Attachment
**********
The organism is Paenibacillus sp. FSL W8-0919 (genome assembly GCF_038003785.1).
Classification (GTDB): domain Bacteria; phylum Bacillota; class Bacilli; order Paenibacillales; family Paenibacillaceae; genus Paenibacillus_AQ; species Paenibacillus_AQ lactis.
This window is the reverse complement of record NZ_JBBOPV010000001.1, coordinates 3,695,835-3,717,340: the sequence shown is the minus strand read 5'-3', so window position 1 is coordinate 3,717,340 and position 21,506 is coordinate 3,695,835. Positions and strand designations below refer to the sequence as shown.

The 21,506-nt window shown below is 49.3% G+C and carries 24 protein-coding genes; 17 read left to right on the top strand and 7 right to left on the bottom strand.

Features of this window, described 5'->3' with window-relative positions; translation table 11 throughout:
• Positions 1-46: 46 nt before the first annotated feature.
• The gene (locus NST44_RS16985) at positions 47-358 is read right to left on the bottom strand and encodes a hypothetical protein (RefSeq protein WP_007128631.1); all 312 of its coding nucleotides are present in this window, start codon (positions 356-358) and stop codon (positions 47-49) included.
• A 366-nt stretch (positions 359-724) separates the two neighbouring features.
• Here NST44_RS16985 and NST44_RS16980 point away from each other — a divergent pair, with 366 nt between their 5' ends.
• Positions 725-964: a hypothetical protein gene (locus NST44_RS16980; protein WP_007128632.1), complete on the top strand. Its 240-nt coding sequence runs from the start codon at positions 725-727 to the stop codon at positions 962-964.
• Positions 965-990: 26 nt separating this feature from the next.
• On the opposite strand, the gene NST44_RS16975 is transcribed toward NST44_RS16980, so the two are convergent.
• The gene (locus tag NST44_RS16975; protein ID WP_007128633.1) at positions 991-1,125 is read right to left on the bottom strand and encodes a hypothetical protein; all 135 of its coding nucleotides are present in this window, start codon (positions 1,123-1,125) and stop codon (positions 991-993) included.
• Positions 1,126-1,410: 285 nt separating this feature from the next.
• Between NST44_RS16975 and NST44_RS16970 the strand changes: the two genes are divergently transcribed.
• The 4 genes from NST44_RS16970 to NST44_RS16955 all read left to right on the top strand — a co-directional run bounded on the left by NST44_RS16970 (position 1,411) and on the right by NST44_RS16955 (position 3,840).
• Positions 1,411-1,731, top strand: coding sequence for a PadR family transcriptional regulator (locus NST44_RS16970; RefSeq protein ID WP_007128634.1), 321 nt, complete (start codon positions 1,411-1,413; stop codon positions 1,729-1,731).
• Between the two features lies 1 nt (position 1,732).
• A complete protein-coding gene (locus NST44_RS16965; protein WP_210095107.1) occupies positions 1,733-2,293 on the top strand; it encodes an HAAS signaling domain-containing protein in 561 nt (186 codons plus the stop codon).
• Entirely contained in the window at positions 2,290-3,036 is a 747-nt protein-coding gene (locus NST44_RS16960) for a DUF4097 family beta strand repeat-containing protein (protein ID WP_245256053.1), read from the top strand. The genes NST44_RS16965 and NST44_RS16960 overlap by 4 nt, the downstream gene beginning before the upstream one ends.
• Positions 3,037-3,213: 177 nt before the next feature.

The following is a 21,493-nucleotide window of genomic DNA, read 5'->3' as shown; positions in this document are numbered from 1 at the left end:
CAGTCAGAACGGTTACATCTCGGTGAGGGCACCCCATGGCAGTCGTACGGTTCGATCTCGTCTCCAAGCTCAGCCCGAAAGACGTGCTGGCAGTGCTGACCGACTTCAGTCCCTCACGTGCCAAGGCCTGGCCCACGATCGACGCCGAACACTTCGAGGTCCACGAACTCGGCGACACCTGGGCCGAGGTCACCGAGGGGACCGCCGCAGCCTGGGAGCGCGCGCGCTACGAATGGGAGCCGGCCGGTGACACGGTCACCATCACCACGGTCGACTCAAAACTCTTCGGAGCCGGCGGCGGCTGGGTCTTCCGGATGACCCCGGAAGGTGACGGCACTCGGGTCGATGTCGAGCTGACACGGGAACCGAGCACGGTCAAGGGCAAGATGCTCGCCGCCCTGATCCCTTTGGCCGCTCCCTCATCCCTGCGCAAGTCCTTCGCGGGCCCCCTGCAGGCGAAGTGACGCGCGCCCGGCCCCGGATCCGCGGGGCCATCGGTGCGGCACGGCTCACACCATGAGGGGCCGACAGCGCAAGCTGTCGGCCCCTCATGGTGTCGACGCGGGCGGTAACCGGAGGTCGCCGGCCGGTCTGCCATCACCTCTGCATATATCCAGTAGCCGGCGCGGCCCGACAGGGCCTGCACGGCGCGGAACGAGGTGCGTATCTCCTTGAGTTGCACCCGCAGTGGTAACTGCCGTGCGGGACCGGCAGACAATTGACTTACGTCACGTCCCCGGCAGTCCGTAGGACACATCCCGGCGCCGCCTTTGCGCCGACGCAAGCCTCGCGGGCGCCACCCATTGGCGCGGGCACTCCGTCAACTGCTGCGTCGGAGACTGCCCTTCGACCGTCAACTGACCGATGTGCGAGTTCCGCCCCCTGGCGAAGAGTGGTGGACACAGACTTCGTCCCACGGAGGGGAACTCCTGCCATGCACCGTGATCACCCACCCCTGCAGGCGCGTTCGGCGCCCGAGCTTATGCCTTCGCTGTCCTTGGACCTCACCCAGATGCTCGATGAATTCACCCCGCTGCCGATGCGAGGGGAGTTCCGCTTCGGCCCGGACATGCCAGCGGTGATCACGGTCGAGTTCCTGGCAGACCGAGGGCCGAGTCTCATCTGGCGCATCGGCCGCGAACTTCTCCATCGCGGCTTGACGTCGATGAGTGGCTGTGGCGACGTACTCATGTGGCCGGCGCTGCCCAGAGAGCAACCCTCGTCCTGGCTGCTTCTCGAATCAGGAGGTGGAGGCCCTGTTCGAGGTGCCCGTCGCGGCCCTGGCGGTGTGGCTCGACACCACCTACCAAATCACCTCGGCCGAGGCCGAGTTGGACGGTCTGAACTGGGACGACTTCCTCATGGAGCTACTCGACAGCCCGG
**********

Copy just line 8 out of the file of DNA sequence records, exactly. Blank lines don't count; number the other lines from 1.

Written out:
• A 366-nt stretch (positions 359-724) separates the two neighbouring features.